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    Socialist in Strong Position to Win French Presidency

    Socialist Party candidate for the presidential election Francois Hollande, left, and current President and conservative candidate for re-election Nicolas Sarkozy , right, pose before a televised debate in Paris,  May, 2, 2012.
    Socialist Party candidate for the presidential election Francois Hollande, left, and current President and conservative candidate for re-election Nicolas Sarkozy , right, pose before a televised debate in Paris, May, 2, 2012.

    France holds its presidential runoff election Sunday, with Socialist challenger Francois Hollande expected to defeat incumbent Nicolas Sarkozy.

    The latest opinion polls indicate President Sarkozy has narrowed the gap behind his Socialist rival, but Hollande is still expected to emerge victorious.

    In office five years, President Sarkozy has faced criticism for his handling of the economy, as well as his brash style.

    Council on Foreign Relations analyst Charles Kupchan says the president has lost the popularity he once enjoyed.

    "Sarkozy promised what he called 'a rupture' - a break with the past, a liberalization of the French marketplace," he said. "And he has made some incremental steps to tax reform and to try to liberalize the labor market, and he has raised the retirement age - but French growth is really stuck in neutral.  And the second thing is that Sarkozy seems to have lost his political touch.  Many, many French voters see him as insufficiently 'presidential' - he is down in the trenches.  They see him as hyperactive and unable to stick to a steady course."

    Hollande is a veteran politician who headed the Socialist Party for several years, but he has never held a top government post.  Friday marked his and Sarkozy's final day of campaigning.

    "Don't imagine that your problems will dissipate, evaporate suddenly with the outgoing candidate.  No, we will have to work together," said Hollande. "I can't disappoint you, that's why I have promised nothing in this campaign that I am not able to live up to.  You will not be disappointed, you will not be forgotten.  You will be defended, you will be respected because what constitutes our strength, yours and mine, is that you will respect your next president and the next head of state will respect each and everyone one of you for whatever you are, citizens of the Republic.  Together on the sixth of May, long live the Republic, long live France."

    Nicolas Sarkozy
    François Hollande
    Nicolas Sarkozy

     

    • Elected President of France in 2007
    • Raised France's legal retirement age from 60 to 62
    • Born in 1955 and raised in Paris
    • Married to former supermodel Carla Bruni
    • Committed to balancing France's budget by 2016
    François Hollande

     

    • Has never held national government office
    • Called for 75% tax on France's richest people
    • Wants to cut president's salary by 30%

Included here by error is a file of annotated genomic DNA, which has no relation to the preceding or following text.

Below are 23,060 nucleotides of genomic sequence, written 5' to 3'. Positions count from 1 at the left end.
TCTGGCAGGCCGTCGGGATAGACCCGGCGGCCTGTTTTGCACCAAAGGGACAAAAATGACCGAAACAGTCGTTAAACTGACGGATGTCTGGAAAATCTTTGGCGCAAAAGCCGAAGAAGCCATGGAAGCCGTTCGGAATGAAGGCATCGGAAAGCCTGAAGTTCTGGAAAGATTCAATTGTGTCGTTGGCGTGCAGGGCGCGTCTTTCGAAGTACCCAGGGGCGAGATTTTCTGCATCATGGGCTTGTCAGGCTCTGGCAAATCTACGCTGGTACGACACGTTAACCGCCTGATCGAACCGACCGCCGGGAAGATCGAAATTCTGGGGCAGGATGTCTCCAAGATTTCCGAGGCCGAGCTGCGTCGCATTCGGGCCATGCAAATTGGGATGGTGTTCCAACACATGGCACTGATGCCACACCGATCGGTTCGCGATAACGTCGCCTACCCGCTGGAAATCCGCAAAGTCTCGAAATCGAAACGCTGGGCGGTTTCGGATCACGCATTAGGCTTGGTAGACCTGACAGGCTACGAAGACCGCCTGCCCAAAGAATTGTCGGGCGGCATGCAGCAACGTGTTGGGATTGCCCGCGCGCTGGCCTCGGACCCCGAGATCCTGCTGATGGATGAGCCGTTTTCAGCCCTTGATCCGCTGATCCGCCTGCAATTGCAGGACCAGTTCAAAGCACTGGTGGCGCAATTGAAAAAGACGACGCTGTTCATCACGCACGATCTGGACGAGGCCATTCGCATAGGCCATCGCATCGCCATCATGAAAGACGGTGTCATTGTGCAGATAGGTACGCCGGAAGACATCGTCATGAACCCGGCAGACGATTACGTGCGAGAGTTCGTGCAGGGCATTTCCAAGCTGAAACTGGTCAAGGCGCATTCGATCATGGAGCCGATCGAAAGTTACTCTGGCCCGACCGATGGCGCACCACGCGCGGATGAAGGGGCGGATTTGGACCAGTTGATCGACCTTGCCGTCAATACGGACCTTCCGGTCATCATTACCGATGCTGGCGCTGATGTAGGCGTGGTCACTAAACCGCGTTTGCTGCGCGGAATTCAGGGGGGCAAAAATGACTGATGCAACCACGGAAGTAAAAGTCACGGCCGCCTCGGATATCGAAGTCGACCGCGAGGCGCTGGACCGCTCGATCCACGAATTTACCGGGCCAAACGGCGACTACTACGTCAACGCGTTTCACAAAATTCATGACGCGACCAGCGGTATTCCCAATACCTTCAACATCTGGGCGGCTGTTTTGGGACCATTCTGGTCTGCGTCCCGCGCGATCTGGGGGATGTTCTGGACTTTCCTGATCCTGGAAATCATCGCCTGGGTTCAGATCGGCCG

• Born 1954 in Roen
    • Not married; former partner of Segolene Royal

    The Socialist candidate's presidential bid received a boost Thursday, when former candidate, centrist Francois Bayrou, said he would vote for him.  Bayrou won 9 percent of the vote in the first round of the presidential elections last month.

    President Sarkozy downplayed Bayrou's announcement at a campaign rally Friday.

    "Each one of us, each one of us has the decision in our hands," he said. "Those who don't vote will let others decide for them.  Those who vote, will decide with their spirit and conscience, but they should not let others decide for them."

    Meanwhile, far-right leader Marine Le Pen, who finished third in the first round of balloting last month, said she will not support either candidate in the runoff.

    In a televised debate Wednesday, Hollande and Sarkozy accused each other of lying during exchanges on economic policies.  In campaigning, Hollande has blamed the president for France's unemployment rate of nearly 10 percent and called for sweeping changes to improve the nation's public finances.

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    Comment Sorting
    Comments
         
    by: mart
    May 06, 2012 3:03 PM
    Vive la France, vive la république

    by: White Devil
    May 05, 2012 7:41 PM
    Ffffft! Le Pen is going to kick both of these clowns around.

    by: Thierry
    May 05, 2012 2:18 PM
    JM: "Oust Sarko from the Presidency". Unfortunately this is the leading simplistic idea floating around in the French streets. The global economic crisis will not just magically disappear because S goes out. You do not like his style but at least he kept France on the map. Besides being 'a la mode anti-Sarko', I am not sure what Hollande is really proposing. More spending? Protected jobs? This would have been ok under Mitterand, but in 2012 with a global market?

    by: Lou Rodrigues
    May 05, 2012 2:03 PM
    How a Russian sounding name like "Nicolas Sarkozy" got elected as a French President in the last election, is beyond imagination. To me he always seemed very fake and untrustyworthy.

    by: Johnnydoeist
    May 05, 2012 10:18 AM
    Good riddance to Nicolas "Ghetto Burner" Sarkozy. Instead of owning up to his failures, he tried to shift the blame of his shortcomings on immigrants, minorities and the labour unions.

    by: Jean-Marc
    May 05, 2012 8:41 AM
    I'm about to vote to oust "Sarko" from the Presidency, mostly because he didn't act properly during his 5-years term and shows no sign of remorse. For 5 years, he displayed his contempt of ordinary citizens and his servility to the rich, he attempted to seize control of the Media and Justice, and now he blames the unemployed, the immigrants and the labour unions for the economic crisis.

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